Background: While Chinese cities are pursuing economic development, meeting citizen demand for medical treatment has only gradually been put on the agenda. Theoretically, in the second half of a person’s life, demand for medical treatment will rise sharply. Given limited medical resources, the match between demand and supply becomes more difficult. We conducted questionnaires in Shanghai to describe whether there are obvious group differences in the elderly population’s medical treatment options and provide empirical evidence on the determinants. Method: We collected 439 Shanghai Elderly Medical Demand Characteristics Questionnaires, which included five parts: personal information, health status, elderly person’s medical preference and expectation, satisfaction level for hospitals services, and medical insurance. We set up virtual explanatory variables according to the different medical behaviours of the elderly, and control variables composed of individual characteristics, socioeconomic characteristics, medical needs, medical resource availability, and medical expenditure. We used the MLR model to investigate medical treatment behaviour choice. Results: The medical treatment behaviour of the elderly population in Shanghai is affected by multiple factors. When experiencing physical discomfort, most of them choose to go to the hospital (64.69%). Age, income, household registration, and medical insurance reimbursement policy play a role in their decision-making. For general diseases, the proportion choosing specialist hospitals or community clinics is the highest (40.78%). Age, marital status, residential status, physical state, objective distance, medical expenses, and other factors have a significant impact. For severe diseases, they are more inclined (71.07%) to visit general hospitals, with the individual’s physical condition, living status, and accessibility to hospital resources more likely to affect their behaviour. Conclusion: Firstly, the importance of each factor varies depending on the conditions. Secondly, it may be more appropriate for China’s elderly health insurance system to set reimbursement rates based on the patient’s condition and disease type. Thirdly, medical behaviour has a distance friction effect, but the allocation of public service resources shows a strong centripetal concentration. It is necessary for the government to show due care about the regional distribution of the elderly population and to promote the rational distribution of medical resources in Shanghai.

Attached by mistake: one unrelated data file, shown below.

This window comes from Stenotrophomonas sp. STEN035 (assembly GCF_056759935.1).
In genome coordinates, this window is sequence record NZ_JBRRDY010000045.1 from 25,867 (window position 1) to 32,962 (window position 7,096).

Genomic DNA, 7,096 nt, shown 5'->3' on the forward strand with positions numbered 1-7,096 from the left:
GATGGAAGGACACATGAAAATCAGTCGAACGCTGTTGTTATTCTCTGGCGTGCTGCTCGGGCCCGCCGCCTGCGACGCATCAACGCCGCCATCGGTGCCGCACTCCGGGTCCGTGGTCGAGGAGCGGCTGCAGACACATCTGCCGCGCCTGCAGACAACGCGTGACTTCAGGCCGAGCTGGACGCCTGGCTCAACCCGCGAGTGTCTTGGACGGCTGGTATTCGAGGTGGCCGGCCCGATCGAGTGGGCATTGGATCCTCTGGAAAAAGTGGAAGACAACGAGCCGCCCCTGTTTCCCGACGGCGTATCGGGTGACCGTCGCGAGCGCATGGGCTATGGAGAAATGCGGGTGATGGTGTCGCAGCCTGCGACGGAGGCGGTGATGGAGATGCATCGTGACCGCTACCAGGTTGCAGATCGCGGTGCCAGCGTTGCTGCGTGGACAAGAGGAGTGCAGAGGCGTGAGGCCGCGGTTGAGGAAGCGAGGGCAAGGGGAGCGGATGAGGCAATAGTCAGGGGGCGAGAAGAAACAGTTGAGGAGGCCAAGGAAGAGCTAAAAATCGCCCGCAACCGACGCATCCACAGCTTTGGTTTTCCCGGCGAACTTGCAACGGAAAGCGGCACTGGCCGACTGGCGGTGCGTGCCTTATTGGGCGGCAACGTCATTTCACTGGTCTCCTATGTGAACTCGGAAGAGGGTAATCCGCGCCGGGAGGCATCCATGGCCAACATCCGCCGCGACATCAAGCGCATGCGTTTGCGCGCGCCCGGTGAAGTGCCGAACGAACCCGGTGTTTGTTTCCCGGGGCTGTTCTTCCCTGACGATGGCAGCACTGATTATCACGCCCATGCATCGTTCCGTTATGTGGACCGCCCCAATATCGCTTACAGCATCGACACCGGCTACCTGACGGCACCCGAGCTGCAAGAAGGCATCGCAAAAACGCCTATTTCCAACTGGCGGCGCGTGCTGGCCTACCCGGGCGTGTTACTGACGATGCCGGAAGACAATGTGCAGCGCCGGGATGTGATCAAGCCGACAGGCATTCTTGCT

This is an open access article distributed under the Creative Commons Attribution License
which permits unrestricted use, distribution, and reproduction in any medium, provided the original work is properly cited